122. In oral evidence, Jane Carr of the Authors Licensing and Collecting Society (ALCS) read out a typical copyright agreement, telling us that "the practice of assignment by some publishers takes away all the rights of an author, if I can quote 'Without limitation, any form of electronic exploitation, distribution or transmission, not known or invented in the future, all other intellectual property rights in such contributions…' and so on".[231] Such agreements limit the ways in which authors can use articles that they have produced, including for teaching purposes. Not all publishers are so restrictive. We heard in oral evidence that Nature Publishing Group, for example, allowed authors to license, rather than sign away, their copyright to the publisher.[232] Under the terms of a licensing agreement, authors retain ownership of the copyright on their article. The publisher is licensed to use it for the purposes of publication and re-sale. The author, on the other hand, is permitted to use the article in other ways, for example, by depositing it in an institutional repository. Some publishers have hidden disincentives for authors to enter into licensing agreements. Jane Carr quoted an ALCS member who had reported that "'the only journal I challenged over assigning copyright agreed to assign it to me as long as I understood that they would not publish me again. Academic publishing is, from an author's perspective, a complete rip-off'".[233] As has already been explained, authors rely on publication to further their career goals and are likely to be reluctant to take any action that would jeopardise their future relationship with a publisher. Acting as individuals, they thus have only limited power to influence the copyright agreement that they sign.

123. As was the case more generally, we found that many academics were disengaged from the issue of copyright assignment. A memorandum from DTI, DfES and DCMS stated that "Author's copyright is an issue that may not be fully understood by Authors, and an aura of misinformation often surrounds the process".[234] All of the academics we heard in oral evidence on 21 April felt that publishers played a useful role in the management of copyright.[235] Professor Williams told us that "as an editor, one of my concerns is people trying to publish it twice with slight modifications, but I have no problem with the copyright issue there and it does not impede my teaching at all".[236] In its closing statement, ALCS suggested a reason for academic lack of concern about copyright: "because scientific authors may be less concerned about personal financial return (due to research and publication being part of their salaried position or grant money) they are largely unaware of the substantial secondary rights incomes currently available".[237] As has been demonstrated above, many academics do not show much enthusiasm for self-archiving either. The assignment of all rights to publishers has little personal impact on the author. This is hampering any change to a system where authors, and the public that funds them, retain the rights to research findings, which in turn limits the accessibility of scientific publications to academics, teachers and the wider public.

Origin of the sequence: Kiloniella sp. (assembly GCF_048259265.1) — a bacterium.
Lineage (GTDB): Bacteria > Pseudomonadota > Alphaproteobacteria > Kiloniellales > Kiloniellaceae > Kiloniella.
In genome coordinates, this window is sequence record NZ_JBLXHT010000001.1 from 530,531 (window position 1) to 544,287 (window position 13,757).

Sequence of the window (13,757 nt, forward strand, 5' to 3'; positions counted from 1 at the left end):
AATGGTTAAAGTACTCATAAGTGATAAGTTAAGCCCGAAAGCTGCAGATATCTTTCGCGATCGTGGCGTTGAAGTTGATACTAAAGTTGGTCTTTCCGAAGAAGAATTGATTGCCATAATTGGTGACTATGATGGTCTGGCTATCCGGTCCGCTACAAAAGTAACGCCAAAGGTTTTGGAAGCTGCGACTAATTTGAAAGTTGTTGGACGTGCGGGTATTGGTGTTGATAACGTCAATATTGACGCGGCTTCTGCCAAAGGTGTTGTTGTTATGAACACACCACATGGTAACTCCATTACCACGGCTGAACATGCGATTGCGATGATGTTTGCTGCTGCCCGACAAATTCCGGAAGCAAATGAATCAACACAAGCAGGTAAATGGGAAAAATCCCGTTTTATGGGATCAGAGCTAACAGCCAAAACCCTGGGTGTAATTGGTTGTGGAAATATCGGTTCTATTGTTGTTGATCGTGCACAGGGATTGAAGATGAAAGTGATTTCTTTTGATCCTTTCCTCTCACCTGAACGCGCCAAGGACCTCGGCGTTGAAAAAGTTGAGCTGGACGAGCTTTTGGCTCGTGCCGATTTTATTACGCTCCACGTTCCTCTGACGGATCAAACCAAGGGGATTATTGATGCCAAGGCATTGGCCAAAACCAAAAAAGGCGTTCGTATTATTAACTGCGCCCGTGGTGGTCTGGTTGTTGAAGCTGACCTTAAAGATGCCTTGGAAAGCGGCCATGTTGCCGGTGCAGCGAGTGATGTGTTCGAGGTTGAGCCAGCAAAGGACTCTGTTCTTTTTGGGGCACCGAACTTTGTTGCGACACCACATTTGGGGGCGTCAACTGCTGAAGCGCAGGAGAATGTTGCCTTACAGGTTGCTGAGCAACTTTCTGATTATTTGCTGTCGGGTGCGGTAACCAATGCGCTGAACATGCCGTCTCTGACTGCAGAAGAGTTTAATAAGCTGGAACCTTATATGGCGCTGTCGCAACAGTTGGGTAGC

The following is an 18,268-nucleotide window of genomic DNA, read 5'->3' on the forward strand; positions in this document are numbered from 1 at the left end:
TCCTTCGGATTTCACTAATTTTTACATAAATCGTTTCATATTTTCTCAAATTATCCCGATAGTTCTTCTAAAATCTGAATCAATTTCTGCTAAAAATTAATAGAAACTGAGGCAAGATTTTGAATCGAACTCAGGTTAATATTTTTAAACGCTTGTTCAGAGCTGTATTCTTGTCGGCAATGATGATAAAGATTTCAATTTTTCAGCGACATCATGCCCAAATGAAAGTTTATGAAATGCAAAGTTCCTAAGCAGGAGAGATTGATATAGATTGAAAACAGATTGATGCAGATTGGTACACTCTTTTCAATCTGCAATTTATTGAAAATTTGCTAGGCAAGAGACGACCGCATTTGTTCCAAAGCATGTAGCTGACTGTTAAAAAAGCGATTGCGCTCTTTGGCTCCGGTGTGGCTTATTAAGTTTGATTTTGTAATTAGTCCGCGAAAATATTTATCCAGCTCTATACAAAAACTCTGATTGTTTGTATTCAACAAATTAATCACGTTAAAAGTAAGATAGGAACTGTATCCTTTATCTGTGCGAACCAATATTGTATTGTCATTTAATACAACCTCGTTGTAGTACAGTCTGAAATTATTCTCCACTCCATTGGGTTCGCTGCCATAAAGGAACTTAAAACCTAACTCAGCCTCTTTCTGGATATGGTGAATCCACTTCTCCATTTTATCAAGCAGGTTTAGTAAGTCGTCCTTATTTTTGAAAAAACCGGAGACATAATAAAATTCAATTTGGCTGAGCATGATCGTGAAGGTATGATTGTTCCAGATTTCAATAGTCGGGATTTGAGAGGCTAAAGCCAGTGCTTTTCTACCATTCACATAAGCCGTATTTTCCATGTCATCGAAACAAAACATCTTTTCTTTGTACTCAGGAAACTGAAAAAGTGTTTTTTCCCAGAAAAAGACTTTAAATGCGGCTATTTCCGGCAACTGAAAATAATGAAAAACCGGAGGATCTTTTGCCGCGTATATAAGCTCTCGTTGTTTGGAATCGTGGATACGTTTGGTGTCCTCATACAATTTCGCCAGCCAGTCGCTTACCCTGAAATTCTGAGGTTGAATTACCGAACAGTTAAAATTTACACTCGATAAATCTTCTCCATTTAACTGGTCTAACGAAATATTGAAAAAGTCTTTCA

124. Publishers can impose restrictions on the ways in which those articles for which they own the copyright can be used. The assignment of copyright to the publisher can thus prove to be a barrier to the effective functioning of institutional repositories, as is the case with Reed Elsevier (see paragraphs 110—112). This has led many advocates of the self-archiving system to call for it to be made mandatory for publicly-funded UK authors to retain the copyright on their articles, entering into copyright licensing agreements similar to those used by Nature Publishing Group. SHERPA argued that "since the taxpayer funds the majority of the research in UK institutions, government could kick-start open-access at the funding stage. Firstly, OST funding agencies could prevent the copyright of work they have funded being given away by researchers".[238] This message was reinforced by SPARC Europe in written evidence: "requiring that authors retain copyright will ensure that reuse of the material, within accepted scholarly and educational practices, will be safeguarded".[239] As is outlined above, individual academics lack the power to insist on their retention of copyright. Collectively, however, authors are too valuable a commodity for publishers to risk alienating them by refusing to allow them to retain copyright. Any change to the existing copyright provisions would have to be centrally instigated and supported in order for it to be successful.